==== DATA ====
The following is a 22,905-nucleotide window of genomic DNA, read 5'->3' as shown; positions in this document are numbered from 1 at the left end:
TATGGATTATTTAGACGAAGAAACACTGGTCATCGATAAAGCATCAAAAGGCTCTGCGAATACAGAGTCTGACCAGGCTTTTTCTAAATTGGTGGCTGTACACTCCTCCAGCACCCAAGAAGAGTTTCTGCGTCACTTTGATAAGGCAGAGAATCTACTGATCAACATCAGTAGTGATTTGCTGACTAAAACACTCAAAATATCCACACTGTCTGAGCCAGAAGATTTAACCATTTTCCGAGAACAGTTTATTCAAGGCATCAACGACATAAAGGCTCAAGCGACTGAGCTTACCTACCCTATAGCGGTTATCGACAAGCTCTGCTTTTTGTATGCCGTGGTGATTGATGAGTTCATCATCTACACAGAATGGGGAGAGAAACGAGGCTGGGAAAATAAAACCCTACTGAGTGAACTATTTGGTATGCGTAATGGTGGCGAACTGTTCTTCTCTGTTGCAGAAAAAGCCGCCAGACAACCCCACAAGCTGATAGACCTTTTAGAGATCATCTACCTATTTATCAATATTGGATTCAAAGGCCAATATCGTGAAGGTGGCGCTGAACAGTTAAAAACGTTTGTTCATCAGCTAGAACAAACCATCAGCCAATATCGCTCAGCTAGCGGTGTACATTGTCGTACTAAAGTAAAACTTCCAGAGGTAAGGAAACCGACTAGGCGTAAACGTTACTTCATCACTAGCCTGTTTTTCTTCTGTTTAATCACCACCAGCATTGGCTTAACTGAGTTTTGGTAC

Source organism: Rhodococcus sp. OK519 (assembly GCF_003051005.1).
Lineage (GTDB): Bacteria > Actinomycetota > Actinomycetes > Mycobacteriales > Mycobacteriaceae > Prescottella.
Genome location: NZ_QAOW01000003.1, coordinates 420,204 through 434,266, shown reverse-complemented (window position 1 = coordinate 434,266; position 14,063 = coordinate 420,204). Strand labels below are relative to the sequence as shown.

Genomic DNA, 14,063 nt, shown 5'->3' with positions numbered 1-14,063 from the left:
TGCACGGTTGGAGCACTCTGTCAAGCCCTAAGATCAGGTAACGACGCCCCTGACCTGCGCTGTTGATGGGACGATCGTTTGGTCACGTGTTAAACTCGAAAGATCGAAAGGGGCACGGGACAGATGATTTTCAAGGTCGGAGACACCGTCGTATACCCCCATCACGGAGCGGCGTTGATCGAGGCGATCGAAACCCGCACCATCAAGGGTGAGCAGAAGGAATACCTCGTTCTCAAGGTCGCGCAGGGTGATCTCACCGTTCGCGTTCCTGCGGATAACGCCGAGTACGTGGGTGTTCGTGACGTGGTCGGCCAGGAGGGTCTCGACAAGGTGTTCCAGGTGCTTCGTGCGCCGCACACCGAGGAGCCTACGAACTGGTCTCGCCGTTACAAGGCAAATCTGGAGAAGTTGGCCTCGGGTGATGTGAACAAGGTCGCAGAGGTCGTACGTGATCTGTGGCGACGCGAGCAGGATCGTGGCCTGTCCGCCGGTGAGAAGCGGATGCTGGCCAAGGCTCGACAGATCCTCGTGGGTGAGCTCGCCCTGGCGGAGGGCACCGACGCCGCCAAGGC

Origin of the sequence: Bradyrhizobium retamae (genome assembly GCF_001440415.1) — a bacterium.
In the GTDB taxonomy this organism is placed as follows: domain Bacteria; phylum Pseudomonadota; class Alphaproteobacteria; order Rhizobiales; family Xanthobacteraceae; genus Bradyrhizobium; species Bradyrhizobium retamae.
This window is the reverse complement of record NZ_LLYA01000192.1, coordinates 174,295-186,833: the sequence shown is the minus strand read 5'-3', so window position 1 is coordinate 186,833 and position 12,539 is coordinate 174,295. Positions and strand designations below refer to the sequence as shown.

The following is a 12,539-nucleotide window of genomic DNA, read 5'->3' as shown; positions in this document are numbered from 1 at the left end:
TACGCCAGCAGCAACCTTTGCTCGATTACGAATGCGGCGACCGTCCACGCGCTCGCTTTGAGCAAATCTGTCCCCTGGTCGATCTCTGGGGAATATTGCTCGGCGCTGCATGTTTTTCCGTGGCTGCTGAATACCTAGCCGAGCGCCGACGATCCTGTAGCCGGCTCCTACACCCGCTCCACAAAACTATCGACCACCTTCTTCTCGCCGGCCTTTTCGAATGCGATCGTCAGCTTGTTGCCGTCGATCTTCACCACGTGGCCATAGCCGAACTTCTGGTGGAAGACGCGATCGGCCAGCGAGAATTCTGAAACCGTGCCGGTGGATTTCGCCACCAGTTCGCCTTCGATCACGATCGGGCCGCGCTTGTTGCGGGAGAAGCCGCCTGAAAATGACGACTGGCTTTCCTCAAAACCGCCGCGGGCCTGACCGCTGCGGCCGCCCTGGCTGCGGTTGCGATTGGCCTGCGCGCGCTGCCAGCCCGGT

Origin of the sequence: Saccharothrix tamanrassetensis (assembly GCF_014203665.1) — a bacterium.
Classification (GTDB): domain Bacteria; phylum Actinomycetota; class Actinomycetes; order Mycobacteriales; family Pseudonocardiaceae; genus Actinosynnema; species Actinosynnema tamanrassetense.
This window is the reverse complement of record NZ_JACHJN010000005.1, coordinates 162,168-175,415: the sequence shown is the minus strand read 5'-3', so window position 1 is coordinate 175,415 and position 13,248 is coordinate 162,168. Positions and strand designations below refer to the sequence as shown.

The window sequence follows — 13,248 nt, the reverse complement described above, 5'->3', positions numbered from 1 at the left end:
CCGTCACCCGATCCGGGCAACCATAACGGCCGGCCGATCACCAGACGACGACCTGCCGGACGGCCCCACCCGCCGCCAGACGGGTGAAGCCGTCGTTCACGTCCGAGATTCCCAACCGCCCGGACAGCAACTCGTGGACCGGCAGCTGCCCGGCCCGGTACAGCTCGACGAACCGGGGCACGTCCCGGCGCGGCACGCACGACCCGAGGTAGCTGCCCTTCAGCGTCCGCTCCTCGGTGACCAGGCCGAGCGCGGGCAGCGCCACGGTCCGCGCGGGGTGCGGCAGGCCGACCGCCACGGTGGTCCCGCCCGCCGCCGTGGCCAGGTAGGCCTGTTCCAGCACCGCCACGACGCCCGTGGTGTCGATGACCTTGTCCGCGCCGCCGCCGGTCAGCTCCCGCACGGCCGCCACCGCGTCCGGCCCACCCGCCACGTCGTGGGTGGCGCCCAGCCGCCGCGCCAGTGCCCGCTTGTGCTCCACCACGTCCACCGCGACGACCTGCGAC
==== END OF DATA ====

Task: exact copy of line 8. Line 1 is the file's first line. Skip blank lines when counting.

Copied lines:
Origin of the sequence: Bradyrhizobium retamae (genome assembly GCF_001440415.1) — a bacterium.